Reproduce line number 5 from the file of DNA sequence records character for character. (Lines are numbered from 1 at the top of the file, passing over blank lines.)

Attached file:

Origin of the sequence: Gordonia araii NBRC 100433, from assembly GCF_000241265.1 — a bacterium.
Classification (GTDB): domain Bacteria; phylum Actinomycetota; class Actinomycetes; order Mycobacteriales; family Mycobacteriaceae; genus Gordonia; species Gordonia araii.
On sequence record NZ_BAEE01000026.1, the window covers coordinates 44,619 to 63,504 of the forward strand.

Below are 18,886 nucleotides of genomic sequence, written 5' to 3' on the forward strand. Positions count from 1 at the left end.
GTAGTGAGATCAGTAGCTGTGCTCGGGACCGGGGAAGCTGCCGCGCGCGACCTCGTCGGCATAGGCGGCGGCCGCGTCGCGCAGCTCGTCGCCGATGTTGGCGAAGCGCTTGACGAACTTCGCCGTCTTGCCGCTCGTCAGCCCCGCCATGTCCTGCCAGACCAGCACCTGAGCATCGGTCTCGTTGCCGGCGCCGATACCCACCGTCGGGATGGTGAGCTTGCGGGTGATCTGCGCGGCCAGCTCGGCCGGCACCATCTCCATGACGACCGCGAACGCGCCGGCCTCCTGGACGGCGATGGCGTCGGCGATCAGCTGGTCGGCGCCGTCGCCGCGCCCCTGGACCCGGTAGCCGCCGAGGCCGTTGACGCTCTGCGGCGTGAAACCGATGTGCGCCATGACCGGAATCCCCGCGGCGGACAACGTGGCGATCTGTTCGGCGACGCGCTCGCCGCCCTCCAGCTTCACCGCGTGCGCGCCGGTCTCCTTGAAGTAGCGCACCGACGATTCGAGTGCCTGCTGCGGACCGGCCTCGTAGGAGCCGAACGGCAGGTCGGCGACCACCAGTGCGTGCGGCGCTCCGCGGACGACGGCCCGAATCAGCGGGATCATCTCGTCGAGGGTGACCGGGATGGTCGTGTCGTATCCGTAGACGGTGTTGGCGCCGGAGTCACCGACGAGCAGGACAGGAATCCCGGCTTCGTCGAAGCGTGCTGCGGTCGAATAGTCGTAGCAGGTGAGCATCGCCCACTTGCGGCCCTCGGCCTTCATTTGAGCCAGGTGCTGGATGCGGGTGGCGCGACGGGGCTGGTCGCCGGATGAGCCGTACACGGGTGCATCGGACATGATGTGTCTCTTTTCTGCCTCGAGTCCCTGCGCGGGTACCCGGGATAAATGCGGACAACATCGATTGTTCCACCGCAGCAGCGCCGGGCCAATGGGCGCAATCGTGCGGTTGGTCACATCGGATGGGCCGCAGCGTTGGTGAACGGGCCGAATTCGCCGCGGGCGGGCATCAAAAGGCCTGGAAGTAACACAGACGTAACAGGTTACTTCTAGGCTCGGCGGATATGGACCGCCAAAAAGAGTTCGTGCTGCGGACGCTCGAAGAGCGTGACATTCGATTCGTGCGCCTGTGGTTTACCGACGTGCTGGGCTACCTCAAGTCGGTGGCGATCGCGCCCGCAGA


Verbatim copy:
GTAGTGAGATCAGTAGCTGTGCTCGGGACCGGGGAAGCTGCCGCGCGCGACCTCGTCGGCATAGGCGGCGGCCGCGTCGCGCAGCTCGTCGCCGATGTTGGCGAAGCGCTTGACGAACTTCGCCGTCTTGCCGCTCGTCAGCCCCGCCATGTCCTGCCAGACCAGCACCTGAGCATCGGTCTCGTTGCCGGCGCCGATACCCACCGTCGGGATGGTGAGCTTGCGGGTGATCTGCGCGGCCAGCTCGGCCGGCACCATCTCCATGACGACCGCGAACGCGCCGGCCTCCTGGACGGCGATGGCGTCGGCGATCAGCTGGTCGGCGCCGTCGCCGCGCCCCTGGACCCGGTAGCCGCCGAGGCCGTTGACGCTCTGCGGCGTGAAACCGATGTGCGCCATGACCGGAATCCCCGCGGCGGACAACGTGGCGATCTGTTCGGCGACGCGCTCGCCGCCCTCCAGCTTCACCGCGTGCGCGCCGGTCTCCTTGAAGTAGCGCACCGACGATTCGAGTGCCTGCTGCGGACCGGCCTCGTAGGAGCCGAACGGCAGGTCGGCGACCACCAGTGCGTGCGGCGCTCCGCGGACGACGGCCCGAATCAGCGGGATCATCTCGTCGAGGGTGACCGGGATGGTCGTGTCGTATCCGTAGACGGTGTTGGCGCCGGAGTCACCGACGAGCAGGACAGGAATCCCGGCTTCGTCGAAGCGTGCTGCGGTCGAATAGTCGTAGCAGGTGAGCATCGCCCACTTGCGGCCCTCGGCCTTCATTTGAGCCAGGTGCTGGATGCGGGTGGCGCGACGGGGCTGGTCGCCGGATGAGCCGTACACGGGTGCATCGGACATGATGTGTCTCTTTTCTGCCTCGAGTCCCTGCGCGGGTACCCGGGATAAATGCGGACAACATCGATTGTTCCACCGCAGCAGCGCCGGGCCAATGGGCGCAATCGTGCGGTTGGTCACATCGGATGGGCCGCAGCGTTGGTGAACGGGCCGAATTCGCCGCGGGCGGGCATCAAAAGGCCTGGAAGTAACACAGACGTAACAGGTTACTTCTAGGCTCGGCGGATATGGACCGCCAAAAAGAGTTCGTGCTGCGGACGCTCGAAGAGCGTGACATTCGATTCGTGCGCCTGTGGTTTACCGACGTGCTGGGCTACCTCAAGTCGGTGGCGATCGCGCCCGCAGA